Asking the right questions in a job interview is not easy. Sure there are numerous lists with interview questions, but how can you be sure they fit the job requirements? You can’t. A wonderful counter example would be the question we all know: "what are your weaknesses?" Please never ever use this because it doesn’t say anything about your candidate’s abilities.
As a matter of fact, the right questions are vital for assessing whether your candidates will be able to do the job. Fortunately, there is a very powerful tool which helps you ask questions accurately. Have you ever heard of the “Critical Incident Technique”? Let’s take a closer look at this method. We will, with the help of a concrete situation, create a situational question, which is based on this method. Here we go!
What is the Critical Incident Technique based on?
Please note, however, not to base your questions on situations which require insider knowledge. Also, we recommend combining situational questions with other types of questions in order to get a complete picture of a candidate and their skills.
5 steps to creating a situational question
Here we go: you can use situational questions in different interview formats, such as pre-recorded video interviews or face-to-face interviews.
1) Look for experts from the respective department (eg. supervisor)
Question 1: "Mr. Smith (Head of Social Media Marketing), we are currently looking for a new Junior Social Media Manager (m/f). What tasks will the future Social Media Manager be expected to fulfil?"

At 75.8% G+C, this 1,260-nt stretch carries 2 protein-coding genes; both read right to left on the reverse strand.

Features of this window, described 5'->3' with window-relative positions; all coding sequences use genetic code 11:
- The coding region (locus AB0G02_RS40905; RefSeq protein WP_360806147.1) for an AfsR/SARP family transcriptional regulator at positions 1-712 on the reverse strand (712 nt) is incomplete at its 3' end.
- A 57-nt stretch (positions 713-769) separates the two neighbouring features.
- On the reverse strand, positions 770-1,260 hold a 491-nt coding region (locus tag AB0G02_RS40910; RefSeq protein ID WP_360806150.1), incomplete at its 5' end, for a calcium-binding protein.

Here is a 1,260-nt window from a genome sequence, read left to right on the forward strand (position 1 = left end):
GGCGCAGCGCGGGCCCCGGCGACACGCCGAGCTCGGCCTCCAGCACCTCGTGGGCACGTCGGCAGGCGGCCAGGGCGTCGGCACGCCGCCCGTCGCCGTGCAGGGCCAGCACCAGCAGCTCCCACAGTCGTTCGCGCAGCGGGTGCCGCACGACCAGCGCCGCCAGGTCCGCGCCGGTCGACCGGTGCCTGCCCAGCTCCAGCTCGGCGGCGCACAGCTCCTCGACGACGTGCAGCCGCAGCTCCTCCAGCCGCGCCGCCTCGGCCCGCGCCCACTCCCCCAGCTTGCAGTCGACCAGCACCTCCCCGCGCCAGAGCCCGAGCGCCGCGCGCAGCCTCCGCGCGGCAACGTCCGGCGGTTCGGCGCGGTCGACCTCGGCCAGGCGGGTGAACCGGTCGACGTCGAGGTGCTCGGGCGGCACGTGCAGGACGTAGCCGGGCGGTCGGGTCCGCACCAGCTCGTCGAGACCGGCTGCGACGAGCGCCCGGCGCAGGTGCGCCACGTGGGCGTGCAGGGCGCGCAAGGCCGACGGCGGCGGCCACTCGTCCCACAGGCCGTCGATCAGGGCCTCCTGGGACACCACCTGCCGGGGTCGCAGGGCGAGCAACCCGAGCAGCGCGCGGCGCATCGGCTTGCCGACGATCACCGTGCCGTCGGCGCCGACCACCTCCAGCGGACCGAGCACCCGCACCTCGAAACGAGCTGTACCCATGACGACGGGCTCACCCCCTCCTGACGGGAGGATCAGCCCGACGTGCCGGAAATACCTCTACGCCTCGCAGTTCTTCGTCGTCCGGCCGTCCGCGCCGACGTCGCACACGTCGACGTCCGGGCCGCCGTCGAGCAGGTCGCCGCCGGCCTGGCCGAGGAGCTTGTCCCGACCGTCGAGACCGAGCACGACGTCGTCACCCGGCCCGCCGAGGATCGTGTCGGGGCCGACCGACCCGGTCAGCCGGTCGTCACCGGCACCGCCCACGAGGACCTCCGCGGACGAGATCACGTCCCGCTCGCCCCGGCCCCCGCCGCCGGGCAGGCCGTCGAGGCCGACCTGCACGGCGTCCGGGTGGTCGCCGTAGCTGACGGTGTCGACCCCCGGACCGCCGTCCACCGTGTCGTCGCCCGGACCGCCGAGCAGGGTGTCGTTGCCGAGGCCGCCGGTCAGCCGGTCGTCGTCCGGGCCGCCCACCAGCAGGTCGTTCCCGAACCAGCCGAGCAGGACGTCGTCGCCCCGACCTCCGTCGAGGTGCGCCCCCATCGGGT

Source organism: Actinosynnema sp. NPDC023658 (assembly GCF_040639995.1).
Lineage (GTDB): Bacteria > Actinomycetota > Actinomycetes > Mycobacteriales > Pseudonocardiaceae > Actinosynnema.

2) Ask them for situations that are particularly critical for the respective position!.
Question 2: "Can you remember a situation in which there was reputational damage caused by the activity of an employee (m/f) in this position, which could have been prevented? If so, when did this situation take place, what was the initial problem (context), which employees were involved and how did they behave?"
The answer might be: "To introduce a new product that was somewhat troublesome, we wanted to support our “First Level Support Team” via our social media channels. However, the social media manager in charge always responded to posts that dealt with service problems with quite a delay, and after being asked by a colleague. Then, he only answered that the service hotline should be called. Of course, the corporate social media channel is not meant to collect customer requests, but our customers do not know this."
3) Ask what kind of behaviour is effective in these situations, less effective or even damaging
"It would have been more effective to respond on time, expressing understanding and immediately offering a solution, such as asking the customer to send us their contact details via private message, so we could forward them to the appropriate service points right away. Then, our service staff would get back to them to deal with their request. Ideally, we are able to solve this problem quickly and make the customer happy, thanks to our quick response.”
4) Check with others to confirm this way of action. -> The social media manager in charge of the career pages, fully agrees.
5) Turn this situation into a question and the behavioural examples into behavioural anchors
So, this is the final question:
“Put yourself in the following situation: You are taking care of one of our social media channels. Although it is not aimed at dealing with service requests, you are repeatedly confronted with customer complaints or service requests, due to a somewhat problematic product launch. What would you do?”
Do you have any questions? Fire away!